An Apq-180

The AN/APG-63 and AN/APG-70 are a family of all-weather multimode radar systems designed by Hughes Aircraft (now Raytheon) for the F-15 Eagle air superiority fighter. These X-band pulse-doppler radar systems are designed for both air-air and air-ground missions; they are able to look up at high-flying targets and down at low-flying targets without being confused by ground clutter. The systems can detect and track aircraft and small high-speed targets at distances beyond visual range down to close range, and at altitudes down to treetop level. The radar feeds target information into the aircraft's central computer for effective weapons delivery. For close-in dogfights, the radar automatically acquires enemy aircraft and projects this information onto the cockpit heads-up display.


The APG-63 was developed in the early 1970s and has been operational since 1973, and was installed on all F-15A/Bs.[1] In 1979, it received a major upgrade and became the first airborne radar to incorporate a software programmable signal processor (PSP), and the PSP allowed the system to be modified to accommodate new modes and weapons through software reprogramming rather than by hardware retrofit. The APG-63 with PSP is one of the most important feature that distinguishes earlier F-15 A/Bs from the F-15 C/Ds fitted with PSP, and with the exception of the final 43 (which are equipped with APG-70), all F-15 C/Ds are equipped with APG-63 with PSP.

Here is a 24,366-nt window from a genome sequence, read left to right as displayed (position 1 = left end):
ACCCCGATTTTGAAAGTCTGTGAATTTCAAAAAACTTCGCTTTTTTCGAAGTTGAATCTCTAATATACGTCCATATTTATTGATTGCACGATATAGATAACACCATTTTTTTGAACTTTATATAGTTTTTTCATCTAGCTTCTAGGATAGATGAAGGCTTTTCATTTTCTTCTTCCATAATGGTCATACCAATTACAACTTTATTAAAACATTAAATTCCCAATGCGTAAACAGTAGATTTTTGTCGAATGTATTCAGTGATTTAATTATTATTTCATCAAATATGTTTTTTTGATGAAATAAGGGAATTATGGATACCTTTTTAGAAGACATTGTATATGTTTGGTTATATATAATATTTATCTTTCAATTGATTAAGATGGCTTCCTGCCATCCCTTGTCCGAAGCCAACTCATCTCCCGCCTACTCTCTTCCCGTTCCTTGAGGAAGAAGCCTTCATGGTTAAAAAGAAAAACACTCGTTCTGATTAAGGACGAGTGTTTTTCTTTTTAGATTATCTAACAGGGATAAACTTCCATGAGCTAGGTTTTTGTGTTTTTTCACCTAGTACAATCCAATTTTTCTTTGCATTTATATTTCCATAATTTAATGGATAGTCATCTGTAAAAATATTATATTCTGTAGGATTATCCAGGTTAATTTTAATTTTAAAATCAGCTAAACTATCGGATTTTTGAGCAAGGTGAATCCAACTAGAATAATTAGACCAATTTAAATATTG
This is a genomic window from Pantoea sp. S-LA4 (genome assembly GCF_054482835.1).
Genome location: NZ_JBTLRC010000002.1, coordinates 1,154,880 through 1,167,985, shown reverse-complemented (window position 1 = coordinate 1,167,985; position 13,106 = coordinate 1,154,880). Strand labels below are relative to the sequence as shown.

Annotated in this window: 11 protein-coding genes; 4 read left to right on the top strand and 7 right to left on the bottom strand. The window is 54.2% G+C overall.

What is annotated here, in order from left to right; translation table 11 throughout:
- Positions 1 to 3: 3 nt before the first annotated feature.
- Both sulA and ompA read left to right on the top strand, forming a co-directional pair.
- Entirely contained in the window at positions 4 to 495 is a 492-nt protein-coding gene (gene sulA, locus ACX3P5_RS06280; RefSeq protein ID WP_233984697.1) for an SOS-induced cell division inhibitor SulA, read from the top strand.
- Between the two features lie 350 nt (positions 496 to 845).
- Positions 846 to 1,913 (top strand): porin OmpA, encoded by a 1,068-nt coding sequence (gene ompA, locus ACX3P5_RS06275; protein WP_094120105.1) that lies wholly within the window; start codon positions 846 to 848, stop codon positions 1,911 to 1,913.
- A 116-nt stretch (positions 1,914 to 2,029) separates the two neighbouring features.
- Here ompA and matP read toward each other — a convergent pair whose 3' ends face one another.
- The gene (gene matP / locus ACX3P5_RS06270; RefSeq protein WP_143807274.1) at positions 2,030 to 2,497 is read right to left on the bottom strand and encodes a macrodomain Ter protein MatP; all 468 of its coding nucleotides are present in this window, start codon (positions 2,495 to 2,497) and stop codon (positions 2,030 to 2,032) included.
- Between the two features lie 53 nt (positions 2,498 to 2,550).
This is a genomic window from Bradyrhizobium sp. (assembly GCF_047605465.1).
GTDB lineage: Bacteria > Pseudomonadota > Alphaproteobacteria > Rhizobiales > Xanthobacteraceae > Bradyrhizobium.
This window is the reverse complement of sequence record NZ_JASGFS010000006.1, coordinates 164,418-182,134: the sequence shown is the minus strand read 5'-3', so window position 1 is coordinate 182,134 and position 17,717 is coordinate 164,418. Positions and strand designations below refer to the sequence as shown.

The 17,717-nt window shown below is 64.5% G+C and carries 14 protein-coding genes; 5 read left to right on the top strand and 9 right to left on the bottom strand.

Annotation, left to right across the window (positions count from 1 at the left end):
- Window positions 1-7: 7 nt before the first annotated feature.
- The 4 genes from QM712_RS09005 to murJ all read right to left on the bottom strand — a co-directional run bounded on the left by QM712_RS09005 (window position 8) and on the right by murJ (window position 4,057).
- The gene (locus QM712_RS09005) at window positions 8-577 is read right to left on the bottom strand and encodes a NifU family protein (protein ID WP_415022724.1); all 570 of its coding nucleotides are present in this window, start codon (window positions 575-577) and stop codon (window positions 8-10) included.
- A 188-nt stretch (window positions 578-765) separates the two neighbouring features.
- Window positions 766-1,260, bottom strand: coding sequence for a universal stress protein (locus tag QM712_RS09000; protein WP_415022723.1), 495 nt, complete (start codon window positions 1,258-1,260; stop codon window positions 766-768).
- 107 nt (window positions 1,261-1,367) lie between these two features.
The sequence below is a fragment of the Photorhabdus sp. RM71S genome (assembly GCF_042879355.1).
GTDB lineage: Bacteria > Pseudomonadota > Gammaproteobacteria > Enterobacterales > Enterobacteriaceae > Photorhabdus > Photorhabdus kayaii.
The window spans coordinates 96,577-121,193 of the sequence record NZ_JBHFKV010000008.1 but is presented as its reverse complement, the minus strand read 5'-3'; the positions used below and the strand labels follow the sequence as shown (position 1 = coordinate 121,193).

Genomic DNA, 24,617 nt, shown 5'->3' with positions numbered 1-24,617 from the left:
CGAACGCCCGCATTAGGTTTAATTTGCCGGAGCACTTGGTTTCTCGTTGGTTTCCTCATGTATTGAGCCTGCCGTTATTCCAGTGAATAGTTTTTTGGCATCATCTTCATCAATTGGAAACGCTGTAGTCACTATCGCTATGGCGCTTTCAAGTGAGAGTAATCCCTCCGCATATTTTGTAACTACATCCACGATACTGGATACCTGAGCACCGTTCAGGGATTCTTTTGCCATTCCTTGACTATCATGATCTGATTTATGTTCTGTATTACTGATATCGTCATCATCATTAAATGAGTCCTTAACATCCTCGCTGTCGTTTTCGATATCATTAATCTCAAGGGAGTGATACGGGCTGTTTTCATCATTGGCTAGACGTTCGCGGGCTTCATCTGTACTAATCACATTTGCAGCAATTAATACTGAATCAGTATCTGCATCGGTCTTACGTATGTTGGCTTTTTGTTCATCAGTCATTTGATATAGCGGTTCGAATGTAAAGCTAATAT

The APG-63 series is no longer in production but remains in service. Almost 1,000 APG-63s had been delivered when production ended in 1986. About 700 are still operational in F-15As, Bs, and early model Cs and Ds operated by the U.S. Air Force, Air National Guard, and the air forces of Israel, Japan, and Saudi Arabia. They are also fitted to the Lockheed P-3 Orion aircraft of U.S. Customs and Border Protection's Office of Air and Marine.


The APG-63(V)1 radar is a 1990s reliability/maintainability hardware redesign which also provided significant mode growth opportunities.[1] It was designed to replace outmoded APG-63 radars installed in F-15C/D aircraft models, providing improved performance and a tenfold increase in reliability. The new radar is able to track 14 targets simultaneously while being able to simultaneously attack 6 of those. Raytheon delivered 180 APG-63(V)1 radar systems to the U.S. Air Force (4 of which have since been lost to crashes), and is on contract to deliver an additional 40 radars to the Republic of Korea Air Force for the F-15K Slam Eagle.